UN calls for ‘probe’ into Kashmir abuses
Rumors fuel mob attacks
GENEVA, June 14, (Agencies): The UN human rights chief on Thursday called for a major investigation into abuses in Kashmir, as his office released its first-ever report on violations committed by both India and Pakistan in the disputed territory.
Zeid Ra’ad Al Hussein said he would urge the Human Rights Council, which opens a new session next week, “to consider establishing a Commission of Inquiry (COI) to conduct a comprehensive independent international investigation into allegations of human rights violations in Kashmir.”
A COI is one of the UN’s highest-level probes, generally reserved for major crises like the Syrian conflict. The UN report, which is particularly critical of India, highlights “chronic impunity for violations committed by security forces”.
India’s foreign ministry rejected the report, blasting it as “fallacious” and “tendentious”.
However Islamabad welcomed Zeid’s request for a probe, saying in a statement that it was “consistent with Pakistan’s several calls to this effect since 2016”.
The findings, described as the first-of-its-kind for Kashmir, come after months of deadly clashes along the border that divides Kashmir into zones of Indian and Pakistani control.
Zeid said he met with representatives of both governments following an upsurge of violence in July 2016, triggered by India’s killing of 22-year-rebel commander Burhan Wani.
Concerned by what the UN termed “large and unprecedented” protests after Wani’s death, Zeid asked for “unconditional access” to Kashmir, but neither government agreed.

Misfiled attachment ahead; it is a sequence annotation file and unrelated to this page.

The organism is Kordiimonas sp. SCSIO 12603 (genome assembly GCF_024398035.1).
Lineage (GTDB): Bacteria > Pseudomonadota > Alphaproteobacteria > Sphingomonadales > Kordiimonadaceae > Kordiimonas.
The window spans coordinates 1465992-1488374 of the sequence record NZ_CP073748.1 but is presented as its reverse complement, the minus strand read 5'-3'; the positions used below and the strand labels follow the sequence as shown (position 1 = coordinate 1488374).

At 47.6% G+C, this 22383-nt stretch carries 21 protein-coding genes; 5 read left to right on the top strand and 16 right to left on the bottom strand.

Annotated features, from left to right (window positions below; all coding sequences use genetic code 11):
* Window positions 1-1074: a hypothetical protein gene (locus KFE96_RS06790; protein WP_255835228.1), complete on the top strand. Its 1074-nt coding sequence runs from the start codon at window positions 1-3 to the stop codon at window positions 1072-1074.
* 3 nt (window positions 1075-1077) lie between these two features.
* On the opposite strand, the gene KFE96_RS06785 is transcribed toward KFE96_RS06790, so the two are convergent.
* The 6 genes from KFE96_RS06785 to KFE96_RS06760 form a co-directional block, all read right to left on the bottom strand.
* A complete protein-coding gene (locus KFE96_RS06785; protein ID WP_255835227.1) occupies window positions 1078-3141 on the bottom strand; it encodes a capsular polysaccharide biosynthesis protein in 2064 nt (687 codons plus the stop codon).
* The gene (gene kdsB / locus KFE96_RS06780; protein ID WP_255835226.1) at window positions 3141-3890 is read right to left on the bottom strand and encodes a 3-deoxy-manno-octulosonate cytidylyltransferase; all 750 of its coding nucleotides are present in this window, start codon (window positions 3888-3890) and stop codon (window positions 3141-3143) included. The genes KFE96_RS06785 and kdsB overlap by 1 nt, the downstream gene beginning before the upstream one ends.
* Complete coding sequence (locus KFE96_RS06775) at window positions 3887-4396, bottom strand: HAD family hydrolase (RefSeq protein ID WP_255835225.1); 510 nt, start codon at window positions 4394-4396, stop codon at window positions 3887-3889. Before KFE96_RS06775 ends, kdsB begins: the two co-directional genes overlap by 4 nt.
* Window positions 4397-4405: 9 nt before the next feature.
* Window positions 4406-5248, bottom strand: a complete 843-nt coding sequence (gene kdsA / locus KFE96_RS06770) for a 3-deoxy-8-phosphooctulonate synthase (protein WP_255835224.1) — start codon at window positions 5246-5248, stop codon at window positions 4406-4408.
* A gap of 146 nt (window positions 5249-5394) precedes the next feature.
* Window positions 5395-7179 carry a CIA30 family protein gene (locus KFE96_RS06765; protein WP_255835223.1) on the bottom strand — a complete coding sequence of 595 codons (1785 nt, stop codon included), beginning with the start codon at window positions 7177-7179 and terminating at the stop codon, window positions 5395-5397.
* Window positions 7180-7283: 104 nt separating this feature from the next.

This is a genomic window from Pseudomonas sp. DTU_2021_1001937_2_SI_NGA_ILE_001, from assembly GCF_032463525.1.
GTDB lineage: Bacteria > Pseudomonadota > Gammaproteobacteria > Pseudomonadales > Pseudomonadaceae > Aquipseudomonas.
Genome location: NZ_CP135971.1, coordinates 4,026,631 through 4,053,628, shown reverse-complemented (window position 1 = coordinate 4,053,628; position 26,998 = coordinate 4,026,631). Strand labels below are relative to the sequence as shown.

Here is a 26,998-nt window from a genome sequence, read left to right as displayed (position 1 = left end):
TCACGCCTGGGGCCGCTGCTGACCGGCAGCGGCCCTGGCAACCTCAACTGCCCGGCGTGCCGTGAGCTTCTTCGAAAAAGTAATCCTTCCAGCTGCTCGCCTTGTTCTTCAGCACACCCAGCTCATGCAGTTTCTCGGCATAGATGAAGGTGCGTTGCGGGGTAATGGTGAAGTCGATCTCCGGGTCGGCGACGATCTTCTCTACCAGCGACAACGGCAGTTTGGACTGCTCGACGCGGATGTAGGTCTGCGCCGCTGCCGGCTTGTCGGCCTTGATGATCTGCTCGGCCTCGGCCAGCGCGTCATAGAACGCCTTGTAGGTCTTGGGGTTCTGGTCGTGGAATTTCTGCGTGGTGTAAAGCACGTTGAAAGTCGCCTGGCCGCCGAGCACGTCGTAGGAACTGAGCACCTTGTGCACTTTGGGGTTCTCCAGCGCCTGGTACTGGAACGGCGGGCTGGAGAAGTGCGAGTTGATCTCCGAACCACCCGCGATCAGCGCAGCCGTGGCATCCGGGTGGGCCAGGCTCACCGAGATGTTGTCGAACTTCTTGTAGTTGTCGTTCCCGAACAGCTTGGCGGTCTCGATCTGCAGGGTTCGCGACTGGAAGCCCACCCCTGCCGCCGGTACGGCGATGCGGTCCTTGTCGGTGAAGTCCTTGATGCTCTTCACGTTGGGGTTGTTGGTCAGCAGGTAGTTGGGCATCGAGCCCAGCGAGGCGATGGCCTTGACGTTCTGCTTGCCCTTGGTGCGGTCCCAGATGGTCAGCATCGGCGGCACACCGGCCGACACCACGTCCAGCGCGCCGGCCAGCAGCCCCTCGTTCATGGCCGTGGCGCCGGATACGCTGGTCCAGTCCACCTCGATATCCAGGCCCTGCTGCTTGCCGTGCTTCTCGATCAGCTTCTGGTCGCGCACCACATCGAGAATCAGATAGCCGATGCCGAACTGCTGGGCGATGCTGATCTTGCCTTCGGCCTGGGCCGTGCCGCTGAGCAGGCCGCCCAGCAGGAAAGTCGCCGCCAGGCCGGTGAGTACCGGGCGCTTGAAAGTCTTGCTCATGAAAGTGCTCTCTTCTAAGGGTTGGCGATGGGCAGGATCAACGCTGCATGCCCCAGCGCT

His office then began remote monitoring of the region, producing a report covering alleged abuses between January 2016 and April of this year.
Kashmir has been divided since the end of British colonial rule in 1947 and both New Delhi and Islamabad claim the former Himalayan kingdom in full.
India has about 500,000 soldiers in the part of Kashmir it controls, where armed groups are fighting for independence or a merger with Pakistan.
The findings accused Indian troops of being responsible for some 145 unlawful killings, far surpassing the 20 people estimated to have been killed by militant groups during that period.
Zeid said India needed “to take immediate and effective steps to avoid a repetition of the numerous examples of excessive use of force by security forces in Kashmir”.
The rights office raised particular concern over the Armed Forces Special Powers Act, in place in Indianadministered Kashmir since 1990, which prevents soldiers from facing prosecution without the consent of the central government.
The act has amounted to “virtual immunity” for troops in Kashmir, the UN said, noting that the government has not approved a single case against an armed forces member.
Dismay over Maldives jail sentences:
India says it is dismayed by the 19-month prison sentence given to a former leader of the Maldives for failing to cooperate with a police investigation. A Maldives court sentenced Maumoon Abdul Gayoom to one year, seven months and six days in prison on Wednesday for failing to hand over his mobile phone to investigators. Two Supreme Court judges arrested with Gayoom were given the same sentences.